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One former EPA law enforcement agent told the AP that the agency was being “gutted.” According to PEER, in April 2018, there were only 140 special agents in EPA’s Criminal Investigation Division, and that number is more than a third less than the number of agents in 2003, and well below the minimum of staff level of 200 agents required by the U.S. Pollution Prosecution Act of 1990.
As we reported earlier this week, the EPA did just settle a large civil enforcement case against Fiat/Chrysler for a $300 million penalty after the company admitted it had rigged its diesel-powered Dodge Ram and Jeep vehicles to cheat on emissions tests resulting in an additional 35,000 tons of pollution. One high profile case does not make up for the hundreds of other cases that are not getting to the Justice Department in the first place.
Why This Matters: I (Monica) used to work at the DOJ Environment Division, and I can say from experience that we did not bring criminal cases lightly. In criminal cases, which are already at a very high standard in terms of the severity of the action by the polluter, there is generally serious public harm and a premeditated action or extreme recklessness by the defendant involved. The plummeting of environmental criminal enforcement is a result of the President’s bias in favor of large special interests and industrial polluters. Corporate polluters know this — thus, they have very little incentive to cut back on their law-breaking since they do not need to fear prosecution. PEER has found a similar drop off in civil environmental enforcement as well. That is terrible news for the clean air and water the President claims he supports. And the worst cases are probably in poor and minority areas, making this a huge environmental justice issue. Perhaps the House Dems will investigate — they should.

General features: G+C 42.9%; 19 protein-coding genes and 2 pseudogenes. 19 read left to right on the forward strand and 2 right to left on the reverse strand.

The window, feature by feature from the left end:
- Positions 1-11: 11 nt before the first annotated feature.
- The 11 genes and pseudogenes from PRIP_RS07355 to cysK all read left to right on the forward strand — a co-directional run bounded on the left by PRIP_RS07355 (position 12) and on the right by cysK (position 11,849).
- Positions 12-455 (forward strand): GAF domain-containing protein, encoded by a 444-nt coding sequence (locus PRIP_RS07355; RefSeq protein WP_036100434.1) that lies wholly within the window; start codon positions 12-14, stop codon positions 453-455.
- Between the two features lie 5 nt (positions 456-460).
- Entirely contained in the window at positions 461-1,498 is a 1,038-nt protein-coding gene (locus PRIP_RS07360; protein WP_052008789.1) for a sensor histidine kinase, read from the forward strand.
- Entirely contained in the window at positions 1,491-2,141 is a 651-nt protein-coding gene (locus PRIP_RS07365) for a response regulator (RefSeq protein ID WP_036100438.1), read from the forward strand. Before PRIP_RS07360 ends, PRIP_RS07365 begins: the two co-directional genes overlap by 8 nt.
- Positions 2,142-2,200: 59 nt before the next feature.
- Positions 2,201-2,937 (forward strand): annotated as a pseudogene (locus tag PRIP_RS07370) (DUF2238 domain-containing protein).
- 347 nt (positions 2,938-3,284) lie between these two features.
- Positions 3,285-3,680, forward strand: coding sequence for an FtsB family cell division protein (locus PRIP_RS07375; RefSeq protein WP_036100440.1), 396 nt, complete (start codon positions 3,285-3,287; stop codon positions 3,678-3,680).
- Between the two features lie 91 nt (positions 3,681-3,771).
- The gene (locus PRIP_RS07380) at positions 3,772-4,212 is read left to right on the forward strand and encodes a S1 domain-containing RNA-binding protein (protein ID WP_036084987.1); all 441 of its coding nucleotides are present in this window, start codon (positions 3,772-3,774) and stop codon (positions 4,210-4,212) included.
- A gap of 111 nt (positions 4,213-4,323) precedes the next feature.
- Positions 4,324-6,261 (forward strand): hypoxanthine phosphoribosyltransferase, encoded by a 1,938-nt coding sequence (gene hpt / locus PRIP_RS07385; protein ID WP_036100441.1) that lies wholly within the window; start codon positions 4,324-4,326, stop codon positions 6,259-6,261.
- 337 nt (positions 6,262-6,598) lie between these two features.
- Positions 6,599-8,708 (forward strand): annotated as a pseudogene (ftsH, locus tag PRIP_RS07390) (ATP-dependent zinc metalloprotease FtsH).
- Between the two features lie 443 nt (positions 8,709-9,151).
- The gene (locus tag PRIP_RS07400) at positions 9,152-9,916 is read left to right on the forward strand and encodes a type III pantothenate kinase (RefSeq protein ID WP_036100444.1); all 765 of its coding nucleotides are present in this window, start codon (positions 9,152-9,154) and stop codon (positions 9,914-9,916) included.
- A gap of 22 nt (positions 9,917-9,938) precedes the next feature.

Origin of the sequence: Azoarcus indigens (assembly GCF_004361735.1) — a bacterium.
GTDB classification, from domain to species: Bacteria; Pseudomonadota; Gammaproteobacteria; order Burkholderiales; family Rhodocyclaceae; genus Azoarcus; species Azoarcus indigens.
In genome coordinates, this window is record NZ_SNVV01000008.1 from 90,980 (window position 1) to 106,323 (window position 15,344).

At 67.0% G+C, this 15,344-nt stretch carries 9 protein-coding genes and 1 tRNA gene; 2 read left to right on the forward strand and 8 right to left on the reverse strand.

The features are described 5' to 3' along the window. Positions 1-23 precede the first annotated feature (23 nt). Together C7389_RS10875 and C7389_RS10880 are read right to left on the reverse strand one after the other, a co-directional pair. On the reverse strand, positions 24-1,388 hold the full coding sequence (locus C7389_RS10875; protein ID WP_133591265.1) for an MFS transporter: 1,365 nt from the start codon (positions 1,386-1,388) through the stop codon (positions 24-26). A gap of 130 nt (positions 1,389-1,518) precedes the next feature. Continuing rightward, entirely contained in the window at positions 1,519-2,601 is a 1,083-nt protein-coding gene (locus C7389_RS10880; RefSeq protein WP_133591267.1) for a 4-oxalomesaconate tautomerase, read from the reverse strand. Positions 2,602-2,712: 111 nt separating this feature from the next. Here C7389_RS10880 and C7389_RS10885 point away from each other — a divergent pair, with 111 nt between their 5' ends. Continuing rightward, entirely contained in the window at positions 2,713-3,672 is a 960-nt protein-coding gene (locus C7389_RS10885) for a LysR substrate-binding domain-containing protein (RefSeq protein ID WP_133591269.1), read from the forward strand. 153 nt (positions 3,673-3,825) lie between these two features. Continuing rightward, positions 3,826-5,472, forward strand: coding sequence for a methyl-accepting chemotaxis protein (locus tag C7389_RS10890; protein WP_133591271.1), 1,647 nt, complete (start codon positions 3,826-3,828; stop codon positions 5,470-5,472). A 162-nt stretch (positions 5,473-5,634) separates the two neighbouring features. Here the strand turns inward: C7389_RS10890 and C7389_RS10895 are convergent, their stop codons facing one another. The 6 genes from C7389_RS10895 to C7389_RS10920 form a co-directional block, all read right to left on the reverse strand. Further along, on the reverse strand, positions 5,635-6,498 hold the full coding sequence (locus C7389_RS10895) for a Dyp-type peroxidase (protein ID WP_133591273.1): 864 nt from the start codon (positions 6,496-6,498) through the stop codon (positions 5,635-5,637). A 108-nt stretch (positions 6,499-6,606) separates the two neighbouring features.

by Ashira Morris, ODP Staff Writer The earliest iteration of the Sea Shepherd Conservation Society was founded in 1977 to “defend, conserve and protect our ocean.” Meet three women, featured by Vogue, who are carrying out the organization’s mission: Eva Hidalgo: 31-year-old Spanish scientist who was part of the team that possibly identified a new […]
by Ashira Morris, ODP Staff Writer A bill sitting on Florida Gov. Ron DeSantis’s desk could take away local government’s decision-making about their energy choices, including where to build large-scale solar arrays. The outcome will impact the historically Black town of Archer, where Origis Energy and Gainesville Regional Utilities want to build a 50-megawatt solar […]
The American Jobs Plan is an unmissable moment for communities across the country to address the legacy of urban freeways and set a new course for a more equitable future. It’s absolutely critical that as we begin to reimagine and build the transportation infrastructure of the 21st century that we do not repeat the mistakes […]
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